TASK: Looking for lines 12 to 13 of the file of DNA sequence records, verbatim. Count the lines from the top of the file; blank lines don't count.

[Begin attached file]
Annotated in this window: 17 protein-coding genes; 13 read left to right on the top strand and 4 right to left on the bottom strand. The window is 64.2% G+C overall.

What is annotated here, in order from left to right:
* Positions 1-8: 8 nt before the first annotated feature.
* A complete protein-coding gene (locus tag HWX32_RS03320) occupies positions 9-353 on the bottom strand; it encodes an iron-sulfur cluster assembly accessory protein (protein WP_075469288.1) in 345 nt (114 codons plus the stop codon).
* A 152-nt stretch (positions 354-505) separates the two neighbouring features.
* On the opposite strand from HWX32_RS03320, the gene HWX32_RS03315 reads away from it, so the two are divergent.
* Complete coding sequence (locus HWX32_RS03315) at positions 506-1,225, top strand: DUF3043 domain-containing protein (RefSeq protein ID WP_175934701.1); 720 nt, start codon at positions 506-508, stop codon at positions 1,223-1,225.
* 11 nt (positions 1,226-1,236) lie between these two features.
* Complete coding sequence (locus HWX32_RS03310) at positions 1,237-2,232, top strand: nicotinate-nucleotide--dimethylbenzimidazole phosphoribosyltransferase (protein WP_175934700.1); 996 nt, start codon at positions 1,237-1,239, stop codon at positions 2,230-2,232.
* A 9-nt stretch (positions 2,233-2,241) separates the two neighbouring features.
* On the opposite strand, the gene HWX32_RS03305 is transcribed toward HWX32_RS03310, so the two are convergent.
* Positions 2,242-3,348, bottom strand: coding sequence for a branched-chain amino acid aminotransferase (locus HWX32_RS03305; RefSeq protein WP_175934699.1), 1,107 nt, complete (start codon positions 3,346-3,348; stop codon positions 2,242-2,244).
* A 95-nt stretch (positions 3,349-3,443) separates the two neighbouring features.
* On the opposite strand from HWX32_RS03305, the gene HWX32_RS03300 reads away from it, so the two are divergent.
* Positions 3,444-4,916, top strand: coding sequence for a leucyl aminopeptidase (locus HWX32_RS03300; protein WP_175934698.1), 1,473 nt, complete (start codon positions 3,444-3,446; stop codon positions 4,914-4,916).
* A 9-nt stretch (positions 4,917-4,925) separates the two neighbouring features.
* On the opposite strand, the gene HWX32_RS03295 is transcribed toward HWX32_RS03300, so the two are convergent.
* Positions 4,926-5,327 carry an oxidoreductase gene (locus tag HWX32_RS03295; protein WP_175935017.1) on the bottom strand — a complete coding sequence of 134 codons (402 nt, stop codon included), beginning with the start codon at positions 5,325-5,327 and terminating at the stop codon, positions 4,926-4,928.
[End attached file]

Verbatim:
* Positions 2,242-3,348, bottom strand: coding sequence for a branched-chain amino acid aminotransferase (locus HWX32_RS03305; RefSeq protein WP_175934699.1), 1,107 nt, complete (start codon positions 3,346-3,348; stop codon positions 2,242-2,244).
* A 95-nt stretch (positions 3,349-3,443) separates the two neighbouring features.